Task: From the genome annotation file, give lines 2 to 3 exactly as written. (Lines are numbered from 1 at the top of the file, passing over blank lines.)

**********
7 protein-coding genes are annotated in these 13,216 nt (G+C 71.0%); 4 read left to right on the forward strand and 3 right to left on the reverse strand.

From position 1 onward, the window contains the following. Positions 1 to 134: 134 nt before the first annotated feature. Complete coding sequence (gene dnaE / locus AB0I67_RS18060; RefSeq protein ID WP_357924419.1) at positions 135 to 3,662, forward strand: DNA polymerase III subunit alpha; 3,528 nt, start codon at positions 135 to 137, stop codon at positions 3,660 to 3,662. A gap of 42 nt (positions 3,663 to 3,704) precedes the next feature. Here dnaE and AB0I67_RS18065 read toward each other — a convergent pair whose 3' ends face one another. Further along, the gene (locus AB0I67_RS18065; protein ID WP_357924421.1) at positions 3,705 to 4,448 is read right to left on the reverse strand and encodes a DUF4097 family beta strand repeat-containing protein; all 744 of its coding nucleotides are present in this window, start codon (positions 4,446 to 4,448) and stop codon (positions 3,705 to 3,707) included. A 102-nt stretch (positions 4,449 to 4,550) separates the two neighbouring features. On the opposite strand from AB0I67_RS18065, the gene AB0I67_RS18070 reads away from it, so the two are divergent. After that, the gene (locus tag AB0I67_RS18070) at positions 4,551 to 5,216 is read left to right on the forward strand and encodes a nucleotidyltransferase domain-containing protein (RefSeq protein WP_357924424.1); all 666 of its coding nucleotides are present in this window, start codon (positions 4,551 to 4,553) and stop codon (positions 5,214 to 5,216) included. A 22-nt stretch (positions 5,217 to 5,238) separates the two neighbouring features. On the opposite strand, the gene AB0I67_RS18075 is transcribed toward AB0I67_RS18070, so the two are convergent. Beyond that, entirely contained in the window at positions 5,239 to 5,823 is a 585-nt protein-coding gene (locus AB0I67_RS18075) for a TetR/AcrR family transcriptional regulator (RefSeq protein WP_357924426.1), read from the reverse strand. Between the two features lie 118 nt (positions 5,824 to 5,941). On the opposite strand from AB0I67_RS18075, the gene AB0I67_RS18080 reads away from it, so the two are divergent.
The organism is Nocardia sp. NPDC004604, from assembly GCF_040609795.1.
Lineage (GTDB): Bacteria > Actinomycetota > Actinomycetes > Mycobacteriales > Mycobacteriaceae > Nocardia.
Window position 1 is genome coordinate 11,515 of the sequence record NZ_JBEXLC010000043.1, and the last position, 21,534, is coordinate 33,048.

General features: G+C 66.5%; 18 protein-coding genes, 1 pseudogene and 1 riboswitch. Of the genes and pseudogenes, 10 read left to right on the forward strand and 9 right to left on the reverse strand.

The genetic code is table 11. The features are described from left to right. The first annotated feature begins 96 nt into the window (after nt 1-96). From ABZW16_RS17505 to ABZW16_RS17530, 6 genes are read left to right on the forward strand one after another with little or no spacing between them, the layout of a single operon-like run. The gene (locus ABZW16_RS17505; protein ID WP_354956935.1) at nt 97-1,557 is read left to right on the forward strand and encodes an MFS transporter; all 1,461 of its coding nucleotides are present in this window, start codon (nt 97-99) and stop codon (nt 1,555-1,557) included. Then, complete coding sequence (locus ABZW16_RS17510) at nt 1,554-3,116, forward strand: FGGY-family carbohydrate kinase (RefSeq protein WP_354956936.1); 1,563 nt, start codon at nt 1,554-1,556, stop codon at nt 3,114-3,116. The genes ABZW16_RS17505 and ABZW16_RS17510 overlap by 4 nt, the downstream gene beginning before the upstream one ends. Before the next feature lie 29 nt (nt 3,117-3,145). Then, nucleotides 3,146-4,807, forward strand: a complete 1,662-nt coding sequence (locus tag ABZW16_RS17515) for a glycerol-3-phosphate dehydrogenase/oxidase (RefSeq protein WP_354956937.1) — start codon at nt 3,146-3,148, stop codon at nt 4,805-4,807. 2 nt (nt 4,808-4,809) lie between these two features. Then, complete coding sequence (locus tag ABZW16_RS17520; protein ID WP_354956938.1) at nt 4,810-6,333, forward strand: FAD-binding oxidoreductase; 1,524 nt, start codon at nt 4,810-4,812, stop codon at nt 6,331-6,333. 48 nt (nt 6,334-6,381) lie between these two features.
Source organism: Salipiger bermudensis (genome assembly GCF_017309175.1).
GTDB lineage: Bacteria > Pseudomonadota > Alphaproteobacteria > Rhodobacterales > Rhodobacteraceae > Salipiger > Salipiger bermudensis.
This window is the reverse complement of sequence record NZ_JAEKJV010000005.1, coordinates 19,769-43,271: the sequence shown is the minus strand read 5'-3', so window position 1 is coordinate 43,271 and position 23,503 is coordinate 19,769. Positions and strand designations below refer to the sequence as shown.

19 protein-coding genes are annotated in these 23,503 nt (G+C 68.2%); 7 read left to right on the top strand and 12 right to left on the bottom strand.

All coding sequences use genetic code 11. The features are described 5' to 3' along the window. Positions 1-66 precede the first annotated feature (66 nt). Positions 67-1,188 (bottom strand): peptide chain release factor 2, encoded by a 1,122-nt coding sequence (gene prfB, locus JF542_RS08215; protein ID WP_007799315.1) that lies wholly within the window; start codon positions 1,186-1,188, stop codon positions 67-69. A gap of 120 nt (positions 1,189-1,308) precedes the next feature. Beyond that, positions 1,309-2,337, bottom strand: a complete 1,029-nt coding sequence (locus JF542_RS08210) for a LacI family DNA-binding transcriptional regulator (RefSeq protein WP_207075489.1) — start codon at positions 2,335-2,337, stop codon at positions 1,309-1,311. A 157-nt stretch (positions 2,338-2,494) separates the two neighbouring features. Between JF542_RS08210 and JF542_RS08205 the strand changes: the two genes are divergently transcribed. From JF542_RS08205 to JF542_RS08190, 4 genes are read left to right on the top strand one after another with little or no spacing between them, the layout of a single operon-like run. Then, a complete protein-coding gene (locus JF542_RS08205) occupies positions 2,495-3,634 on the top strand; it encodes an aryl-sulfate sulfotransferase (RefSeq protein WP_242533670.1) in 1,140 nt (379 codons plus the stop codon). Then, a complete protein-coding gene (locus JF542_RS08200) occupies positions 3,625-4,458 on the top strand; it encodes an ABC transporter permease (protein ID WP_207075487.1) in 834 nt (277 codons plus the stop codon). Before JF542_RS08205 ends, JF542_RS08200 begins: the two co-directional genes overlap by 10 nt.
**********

From position 1 onward, the window contains the following. Positions 1 to 134: 134 nt before the first annotated feature. Complete coding sequence (gene dnaE / locus AB0I67_RS18060; RefSeq protein ID WP_357924419.1) at positions 135 to 3,662, forward strand: DNA polymerase III subunit alpha; 3,528 nt, start codon at positions 135 to 137, stop codon at positions 3,660 to 3,662. A gap of 42 nt (positions 3,663 to 3,704) precedes the next feature. Here dnaE and AB0I67_RS18065 read toward each other — a convergent pair whose 3' ends face one another. Further along, the gene (locus AB0I67_RS18065; protein ID WP_357924421.1) at positions 3,705 to 4,448 is read right to left on the reverse strand and encodes a DUF4097 family beta strand repeat-containing protein; all 744 of its coding nucleotides are present in this window, start codon (positions 4,446 to 4,448) and stop codon (positions 3,705 to 3,707) included. A 102-nt stretch (positions 4,449 to 4,550) separates the two neighbouring features. On the opposite strand from AB0I67_RS18065, the gene AB0I67_RS18070 reads away from it, so the two are divergent. After that, the gene (locus tag AB0I67_RS18070) at positions 4,551 to 5,216 is read left to right on the forward strand and encodes a nucleotidyltransferase domain-containing protein (RefSeq protein WP_357924424.1); all 666 of its coding nucleotides are present in this window, start codon (positions 4,551 to 4,553) and stop codon (positions 5,214 to 5,216) included. A 22-nt stretch (positions 5,217 to 5,238) separates the two neighbouring features. On the opposite strand, the gene AB0I67_RS18075 is transcribed toward AB0I67_RS18070, so the two are convergent. Beyond that, entirely contained in the window at positions 5,239 to 5,823 is a 585-nt protein-coding gene (locus AB0I67_RS18075) for a TetR/AcrR family transcriptional regulator (RefSeq protein WP_357924426.1), read from the reverse strand. Between the two features lie 118 nt (positions 5,824 to 5,941). On the opposite strand from AB0I67_RS18075, the gene AB0I67_RS18080 reads away from it, so the two are divergent.
The organism is Nocardia sp. NPDC004604, from assembly GCF_040609795.1.